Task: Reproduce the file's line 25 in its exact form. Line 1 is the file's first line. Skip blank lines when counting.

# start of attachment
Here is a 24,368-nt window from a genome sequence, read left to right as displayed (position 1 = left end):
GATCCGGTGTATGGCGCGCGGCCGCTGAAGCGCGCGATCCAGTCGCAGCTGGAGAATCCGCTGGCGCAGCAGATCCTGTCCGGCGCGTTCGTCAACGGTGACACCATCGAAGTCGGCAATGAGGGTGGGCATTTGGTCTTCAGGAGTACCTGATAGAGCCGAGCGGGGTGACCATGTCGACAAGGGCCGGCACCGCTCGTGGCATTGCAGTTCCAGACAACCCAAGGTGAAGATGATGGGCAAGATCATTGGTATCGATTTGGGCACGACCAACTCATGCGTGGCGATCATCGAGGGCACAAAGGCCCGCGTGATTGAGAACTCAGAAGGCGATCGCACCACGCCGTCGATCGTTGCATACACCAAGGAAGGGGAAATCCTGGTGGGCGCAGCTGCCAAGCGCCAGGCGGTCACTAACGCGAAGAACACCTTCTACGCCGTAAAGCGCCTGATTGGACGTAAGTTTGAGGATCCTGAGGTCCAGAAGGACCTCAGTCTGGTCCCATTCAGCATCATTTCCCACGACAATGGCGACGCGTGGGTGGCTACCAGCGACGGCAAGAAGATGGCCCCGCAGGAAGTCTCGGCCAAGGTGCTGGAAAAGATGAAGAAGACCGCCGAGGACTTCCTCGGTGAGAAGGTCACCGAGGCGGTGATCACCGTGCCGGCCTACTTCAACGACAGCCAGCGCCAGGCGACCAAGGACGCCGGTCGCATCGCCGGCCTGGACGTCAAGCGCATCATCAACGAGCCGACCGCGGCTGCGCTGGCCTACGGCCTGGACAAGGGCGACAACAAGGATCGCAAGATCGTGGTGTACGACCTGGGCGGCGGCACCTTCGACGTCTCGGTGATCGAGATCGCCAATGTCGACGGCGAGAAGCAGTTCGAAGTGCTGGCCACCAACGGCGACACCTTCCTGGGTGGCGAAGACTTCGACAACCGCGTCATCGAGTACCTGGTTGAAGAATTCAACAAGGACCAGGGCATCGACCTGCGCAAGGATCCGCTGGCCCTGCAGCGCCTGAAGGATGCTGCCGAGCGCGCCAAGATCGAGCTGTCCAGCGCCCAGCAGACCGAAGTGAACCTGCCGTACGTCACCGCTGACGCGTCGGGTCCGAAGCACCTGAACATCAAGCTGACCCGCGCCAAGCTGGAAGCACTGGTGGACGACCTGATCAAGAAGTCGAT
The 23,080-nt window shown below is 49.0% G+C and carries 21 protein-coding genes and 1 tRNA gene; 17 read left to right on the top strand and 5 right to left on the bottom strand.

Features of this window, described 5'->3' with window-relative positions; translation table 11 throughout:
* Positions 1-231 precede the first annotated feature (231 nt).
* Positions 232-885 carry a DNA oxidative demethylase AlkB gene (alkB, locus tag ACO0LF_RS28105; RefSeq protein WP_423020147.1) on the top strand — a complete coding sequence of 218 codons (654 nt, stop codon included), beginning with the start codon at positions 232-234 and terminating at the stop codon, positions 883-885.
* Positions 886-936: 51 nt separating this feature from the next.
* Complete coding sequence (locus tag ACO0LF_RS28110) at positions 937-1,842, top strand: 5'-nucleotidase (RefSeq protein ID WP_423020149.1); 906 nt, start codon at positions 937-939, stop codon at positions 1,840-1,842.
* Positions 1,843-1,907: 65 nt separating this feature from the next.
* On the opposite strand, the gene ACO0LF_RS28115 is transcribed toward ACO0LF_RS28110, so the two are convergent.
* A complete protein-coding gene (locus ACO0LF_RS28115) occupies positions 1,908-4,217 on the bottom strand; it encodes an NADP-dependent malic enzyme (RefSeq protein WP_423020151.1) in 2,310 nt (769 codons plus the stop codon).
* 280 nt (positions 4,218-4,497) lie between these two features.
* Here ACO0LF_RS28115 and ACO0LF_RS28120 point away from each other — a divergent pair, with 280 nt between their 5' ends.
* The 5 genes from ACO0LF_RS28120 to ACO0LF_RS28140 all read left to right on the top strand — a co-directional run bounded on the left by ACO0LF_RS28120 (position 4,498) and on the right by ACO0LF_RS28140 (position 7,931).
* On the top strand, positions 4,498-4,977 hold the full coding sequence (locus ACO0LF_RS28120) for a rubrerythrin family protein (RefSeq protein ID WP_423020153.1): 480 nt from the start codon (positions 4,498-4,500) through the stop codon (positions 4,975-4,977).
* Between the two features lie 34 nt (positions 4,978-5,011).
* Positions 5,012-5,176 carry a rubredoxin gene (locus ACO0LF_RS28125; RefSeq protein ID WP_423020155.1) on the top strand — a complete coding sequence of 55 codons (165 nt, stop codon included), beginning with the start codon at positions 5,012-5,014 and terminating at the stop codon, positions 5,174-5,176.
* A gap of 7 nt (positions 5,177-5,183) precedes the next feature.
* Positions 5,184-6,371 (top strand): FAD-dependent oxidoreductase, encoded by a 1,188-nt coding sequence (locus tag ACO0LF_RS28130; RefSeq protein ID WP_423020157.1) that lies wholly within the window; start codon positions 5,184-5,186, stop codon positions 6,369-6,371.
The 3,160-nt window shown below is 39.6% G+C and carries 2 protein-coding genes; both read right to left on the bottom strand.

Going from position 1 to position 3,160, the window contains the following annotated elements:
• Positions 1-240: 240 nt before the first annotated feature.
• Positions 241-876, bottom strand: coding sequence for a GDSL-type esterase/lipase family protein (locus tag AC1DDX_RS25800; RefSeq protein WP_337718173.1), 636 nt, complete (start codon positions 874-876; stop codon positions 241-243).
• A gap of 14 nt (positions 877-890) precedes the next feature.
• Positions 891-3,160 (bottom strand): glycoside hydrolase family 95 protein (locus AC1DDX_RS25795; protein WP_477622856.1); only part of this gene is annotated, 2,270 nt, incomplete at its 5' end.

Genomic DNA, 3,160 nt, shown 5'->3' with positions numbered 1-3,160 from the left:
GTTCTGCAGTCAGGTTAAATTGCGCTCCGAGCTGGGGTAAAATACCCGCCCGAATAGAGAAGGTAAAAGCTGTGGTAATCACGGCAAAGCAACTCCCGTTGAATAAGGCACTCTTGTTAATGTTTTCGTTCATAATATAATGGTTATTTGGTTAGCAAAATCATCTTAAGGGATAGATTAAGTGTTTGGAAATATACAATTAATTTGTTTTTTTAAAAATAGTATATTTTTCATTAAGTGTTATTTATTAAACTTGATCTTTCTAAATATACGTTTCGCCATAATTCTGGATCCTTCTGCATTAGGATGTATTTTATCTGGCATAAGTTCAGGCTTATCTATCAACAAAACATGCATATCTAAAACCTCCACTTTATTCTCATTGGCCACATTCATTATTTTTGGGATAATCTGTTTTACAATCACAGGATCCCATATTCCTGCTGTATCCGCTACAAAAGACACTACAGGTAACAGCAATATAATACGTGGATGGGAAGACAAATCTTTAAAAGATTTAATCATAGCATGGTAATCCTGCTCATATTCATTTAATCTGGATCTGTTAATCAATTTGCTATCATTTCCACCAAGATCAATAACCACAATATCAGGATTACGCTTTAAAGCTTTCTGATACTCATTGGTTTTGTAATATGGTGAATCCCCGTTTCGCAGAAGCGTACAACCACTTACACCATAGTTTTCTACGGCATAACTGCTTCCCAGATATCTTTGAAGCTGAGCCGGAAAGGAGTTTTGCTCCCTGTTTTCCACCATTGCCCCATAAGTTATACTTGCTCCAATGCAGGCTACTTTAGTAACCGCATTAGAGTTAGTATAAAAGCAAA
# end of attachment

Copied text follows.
• Positions 891-3,160 (bottom strand): glycoside hydrolase family 95 protein (locus AC1DDX_RS25795; protein WP_477622856.1); only part of this gene is annotated, 2,270 nt, incomplete at its 5' end.